Andrea Mantegna (1431–1506), The Court of Mantua
via Wikipedia
I love how realistic this is. I discovered it in Paul Johnson's "Art: A New History" where he tells us:
The Camera delgi Sposi, being an exercise in contemporary realism, is perhaps the most authentic presentation of court life in Italy's golden age that we possess. The painter actually witnessed it, and the two main scenes, one outdoors (The Meeting), one indoors (The Signing of the Contract), take us straight into the world of marriage diplomacy, ceremony, intrigue and secret manoeuvering we read about in letters and chronicles. That world was later described by Machiavelli in The Prince and by Castiglione in The Courtier. But Mantegna's cold brush brings it horribly to life. I say horribly because, though there is exquisite beauty in the room, particularly in the rendering of the young, their elders have hearts of ice. ... there are no tricks about the figures, which have a Flemish realism. They are the actual faces of living people--fifteenth-century Italians of the urban, courtly breed, whispering in ready ears, hiding their deepest thoughts, making honeyed speeches, dissimulating and boasting, Cutting a bella figura while keeping their poignards sharp, strutting for effect and feigning every kind of emotion ... As in all Mantegna's works, one learns a great deal because, though a master of illusionistic devices, he always tells the truth.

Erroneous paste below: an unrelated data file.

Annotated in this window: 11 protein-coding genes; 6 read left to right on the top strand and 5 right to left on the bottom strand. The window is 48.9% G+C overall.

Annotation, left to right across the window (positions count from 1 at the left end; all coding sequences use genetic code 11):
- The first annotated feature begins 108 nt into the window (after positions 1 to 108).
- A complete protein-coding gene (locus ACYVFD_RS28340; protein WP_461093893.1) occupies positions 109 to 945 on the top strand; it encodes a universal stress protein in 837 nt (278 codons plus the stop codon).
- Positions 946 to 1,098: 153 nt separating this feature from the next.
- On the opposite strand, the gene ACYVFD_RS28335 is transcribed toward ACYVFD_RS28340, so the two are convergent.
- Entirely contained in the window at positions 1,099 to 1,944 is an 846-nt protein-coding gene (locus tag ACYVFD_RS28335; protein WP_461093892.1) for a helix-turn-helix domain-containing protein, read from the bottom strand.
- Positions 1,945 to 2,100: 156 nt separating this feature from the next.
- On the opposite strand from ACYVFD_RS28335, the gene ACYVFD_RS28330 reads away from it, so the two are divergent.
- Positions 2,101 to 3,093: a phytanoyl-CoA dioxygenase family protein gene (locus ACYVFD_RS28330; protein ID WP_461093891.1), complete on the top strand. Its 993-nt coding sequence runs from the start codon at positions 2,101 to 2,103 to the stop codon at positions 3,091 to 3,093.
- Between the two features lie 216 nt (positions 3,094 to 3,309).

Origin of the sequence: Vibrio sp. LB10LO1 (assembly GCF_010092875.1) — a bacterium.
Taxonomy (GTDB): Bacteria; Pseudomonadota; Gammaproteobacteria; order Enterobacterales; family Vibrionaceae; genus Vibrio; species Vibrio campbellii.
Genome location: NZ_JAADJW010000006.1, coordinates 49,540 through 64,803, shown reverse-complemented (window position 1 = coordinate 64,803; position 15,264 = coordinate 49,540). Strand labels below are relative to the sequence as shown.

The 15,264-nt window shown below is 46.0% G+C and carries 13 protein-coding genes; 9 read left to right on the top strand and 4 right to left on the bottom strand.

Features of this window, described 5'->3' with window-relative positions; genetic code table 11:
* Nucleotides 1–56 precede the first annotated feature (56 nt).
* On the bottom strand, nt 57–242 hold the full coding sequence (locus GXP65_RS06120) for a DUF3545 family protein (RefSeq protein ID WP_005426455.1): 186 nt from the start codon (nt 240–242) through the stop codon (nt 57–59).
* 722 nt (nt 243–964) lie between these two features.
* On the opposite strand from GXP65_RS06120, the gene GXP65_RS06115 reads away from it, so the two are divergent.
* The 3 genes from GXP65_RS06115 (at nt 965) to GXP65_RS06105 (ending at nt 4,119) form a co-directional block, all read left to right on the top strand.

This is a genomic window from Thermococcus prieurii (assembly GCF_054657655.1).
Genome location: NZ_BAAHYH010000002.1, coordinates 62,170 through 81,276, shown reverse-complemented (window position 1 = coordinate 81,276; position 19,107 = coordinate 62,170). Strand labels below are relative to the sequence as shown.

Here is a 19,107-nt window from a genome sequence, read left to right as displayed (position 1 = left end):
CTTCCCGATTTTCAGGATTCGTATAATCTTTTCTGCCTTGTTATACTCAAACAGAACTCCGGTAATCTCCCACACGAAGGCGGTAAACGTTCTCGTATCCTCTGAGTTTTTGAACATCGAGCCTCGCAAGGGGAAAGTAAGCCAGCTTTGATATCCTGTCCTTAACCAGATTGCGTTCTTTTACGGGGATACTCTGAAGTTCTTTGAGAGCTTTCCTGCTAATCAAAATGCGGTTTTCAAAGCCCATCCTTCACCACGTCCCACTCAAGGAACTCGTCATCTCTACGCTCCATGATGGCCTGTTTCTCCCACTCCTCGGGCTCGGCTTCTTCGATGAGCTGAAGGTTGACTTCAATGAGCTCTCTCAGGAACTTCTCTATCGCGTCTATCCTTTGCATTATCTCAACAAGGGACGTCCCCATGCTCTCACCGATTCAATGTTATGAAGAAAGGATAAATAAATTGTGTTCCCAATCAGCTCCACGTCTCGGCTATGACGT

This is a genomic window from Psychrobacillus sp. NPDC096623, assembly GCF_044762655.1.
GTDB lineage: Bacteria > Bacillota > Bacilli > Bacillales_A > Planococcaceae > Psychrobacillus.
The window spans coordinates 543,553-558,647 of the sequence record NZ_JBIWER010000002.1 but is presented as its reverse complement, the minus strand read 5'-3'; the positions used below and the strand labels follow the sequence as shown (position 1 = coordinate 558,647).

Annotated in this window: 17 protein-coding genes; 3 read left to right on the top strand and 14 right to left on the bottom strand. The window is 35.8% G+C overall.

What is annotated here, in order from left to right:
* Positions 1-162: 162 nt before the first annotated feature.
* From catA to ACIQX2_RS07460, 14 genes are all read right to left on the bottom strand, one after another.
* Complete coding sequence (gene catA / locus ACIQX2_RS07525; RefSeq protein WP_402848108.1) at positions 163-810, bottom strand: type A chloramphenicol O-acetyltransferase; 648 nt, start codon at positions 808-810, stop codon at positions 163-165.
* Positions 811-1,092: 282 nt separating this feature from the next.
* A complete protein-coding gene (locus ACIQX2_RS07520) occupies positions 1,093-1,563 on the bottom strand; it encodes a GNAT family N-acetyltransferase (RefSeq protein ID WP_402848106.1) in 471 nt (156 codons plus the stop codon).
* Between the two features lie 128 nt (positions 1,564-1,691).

Lagniappe: As the sun goes down ...

As the sun goes down, a stillness falls over Egypt. Water channels that cross the field turn to the colour of blood, then to bright yellow that faces into silver. The palm trees might be cut from black paper and pasted against the incandescence of the sky. Brown hawks that hang all day above the sugar-cane and the growing wheat are seen no more and, one by one, the stars burn over the sandhills and lie caught in the stiff fronds of the date palms.

It is this moment which remains for ever as a memory of Egypt, a moment when day is over and night has not yet unfolded her wings, a strange between-time in whose tremendous hush the earth seems listening for a message from the sky. The fierce day dies and the sand loses its heat and all things are for a brief space without shadow.
H.V. Morton, In the Steps of the Master
Isn't this as good as a rest? Read it slowly, let your mind's eye place you there, and take it all in. H.V. Morton is superb at telling us the history and people of a place, but I have never seen anyone dwell upon his lyrical descriptions. They are scattered throughout this book and come to me almost with a shock as he suddenly stops talking about being a tourist and turns attention to the physical.

Our Lady of Sorrows

William-Adolphe Bouguereau (French, 1825-1905), Pietà, 1876
Behold, this child is destined for the fall and rise of many is Israel and for a sign that shall be contradicted. And your own soul a sword shall pierce, that the thoughts of many hearts may be revealed.
Luke 2:34-35
Any mother suffers when their child suffers. It is like a sword piercing their heart. However, Mary was no ordinary mother and her son was no ordinary son. John Paul II, in his encyclical Redemptoris Mater, commented: